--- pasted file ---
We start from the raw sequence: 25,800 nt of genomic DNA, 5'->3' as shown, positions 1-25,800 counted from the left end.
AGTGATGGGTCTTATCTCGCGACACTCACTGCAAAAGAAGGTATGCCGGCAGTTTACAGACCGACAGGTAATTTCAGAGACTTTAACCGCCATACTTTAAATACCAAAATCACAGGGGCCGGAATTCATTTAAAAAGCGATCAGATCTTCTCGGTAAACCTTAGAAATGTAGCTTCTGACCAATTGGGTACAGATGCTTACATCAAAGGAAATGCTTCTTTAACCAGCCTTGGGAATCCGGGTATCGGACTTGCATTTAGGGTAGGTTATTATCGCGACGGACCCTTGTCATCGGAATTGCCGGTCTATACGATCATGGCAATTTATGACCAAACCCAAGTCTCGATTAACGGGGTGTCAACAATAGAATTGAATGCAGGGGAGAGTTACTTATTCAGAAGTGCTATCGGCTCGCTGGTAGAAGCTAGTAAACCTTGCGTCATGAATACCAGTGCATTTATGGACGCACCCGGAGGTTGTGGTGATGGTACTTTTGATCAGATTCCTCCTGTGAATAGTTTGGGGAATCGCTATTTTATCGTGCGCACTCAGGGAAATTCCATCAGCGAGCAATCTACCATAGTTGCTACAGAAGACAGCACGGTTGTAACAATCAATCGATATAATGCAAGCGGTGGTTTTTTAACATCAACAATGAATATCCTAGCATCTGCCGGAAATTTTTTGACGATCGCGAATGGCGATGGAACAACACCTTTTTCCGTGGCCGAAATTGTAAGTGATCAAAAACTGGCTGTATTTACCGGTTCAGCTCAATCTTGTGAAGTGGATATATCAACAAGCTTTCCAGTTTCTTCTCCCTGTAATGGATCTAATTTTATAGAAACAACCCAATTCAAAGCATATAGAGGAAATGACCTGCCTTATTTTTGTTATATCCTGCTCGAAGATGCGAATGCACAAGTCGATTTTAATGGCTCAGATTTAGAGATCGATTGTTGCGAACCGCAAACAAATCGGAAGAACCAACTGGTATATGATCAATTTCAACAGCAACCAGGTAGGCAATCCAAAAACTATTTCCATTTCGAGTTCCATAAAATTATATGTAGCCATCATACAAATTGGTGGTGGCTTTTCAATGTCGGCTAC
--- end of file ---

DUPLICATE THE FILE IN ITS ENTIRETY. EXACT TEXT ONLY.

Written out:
We start from the raw sequence: 25,800 nt of genomic DNA, 5'->3' as shown, positions 1-25,800 counted from the left end.
AGTGATGGGTCTTATCTCGCGACACTCACTGCAAAAGAAGGTATGCCGGCAGTTTACAGACCGACAGGTAATTTCAGAGACTTTAACCGCCATACTTTAAATACCAAAATCACAGGGGCCGGAATTCATTTAAAAAGCGATCAGATCTTCTCGGTAAACCTTAGAAATGTAGCTTCTGACCAATTGGGTACAGATGCTTACATCAAAGGAAATGCTTCTTTAACCAGCCTTGGGAATCCGGGTATCGGACTTGCATTTAGGGTAGGTTATTATCGCGACGGACCCTTGTCATCGGAATTGCCGGTCTATACGATCATGGCAATTTATGACCAAACCCAAGTCTCGATTAACGGGGTGTCAACAATAGAATTGAATGCAGGGGAGAGTTACTTATTCAGAAGTGCTATCGGCTCGCTGGTAGAAGCTAGTAAACCTTGCGTCATGAATACCAGTGCATTTATGGACGCACCCGGAGGTTGTGGTGATGGTACTTTTGATCAGATTCCTCCTGTGAATAGTTTGGGGAATCGCTATTTTATCGTGCGCACTCAGGGAAATTCCATCAGCGAGCAATCTACCATAGTTGCTACAGAAGACAGCACGGTTGTAACAATCAATCGATATAATGCAAGCGGTGGTTTTTTAACATCAACAATGAATATCCTAGCATCTGCCGGAAATTTTTTGACGATCGCGAATGGCGATGGAACAACACCTTTTTCCGTGGCCGAAATTGTAAGTGATCAAAAACTGGCTGTATTTACCGGTTCAGCTCAATCTTGTGAAGTGGATATATCAACAAGCTTTCCAGTTTCTTCTCCCTGTAATGGATCTAATTTTATAGAAACAACCCAATTCAAAGCATATAGAGGAAATGACCTGCCTTATTTTTGTTATATCCTGCTCGAAGATGCGAATGCACAAGTCGATTTTAATGGCTCAGATTTAGAGATCGATTGTTGCGAACCGCAAACAAATCGGAAGAACCAACTGGTATATGATCAATTTCAACAGCAACCAGGTAGGCAATCCAAAAACTATTTCCATTTCGAGTTCCATAAAATTATATGTAGCCATCATACAAATTGGTGGTGGCTTTTCAATGTCGGCTAC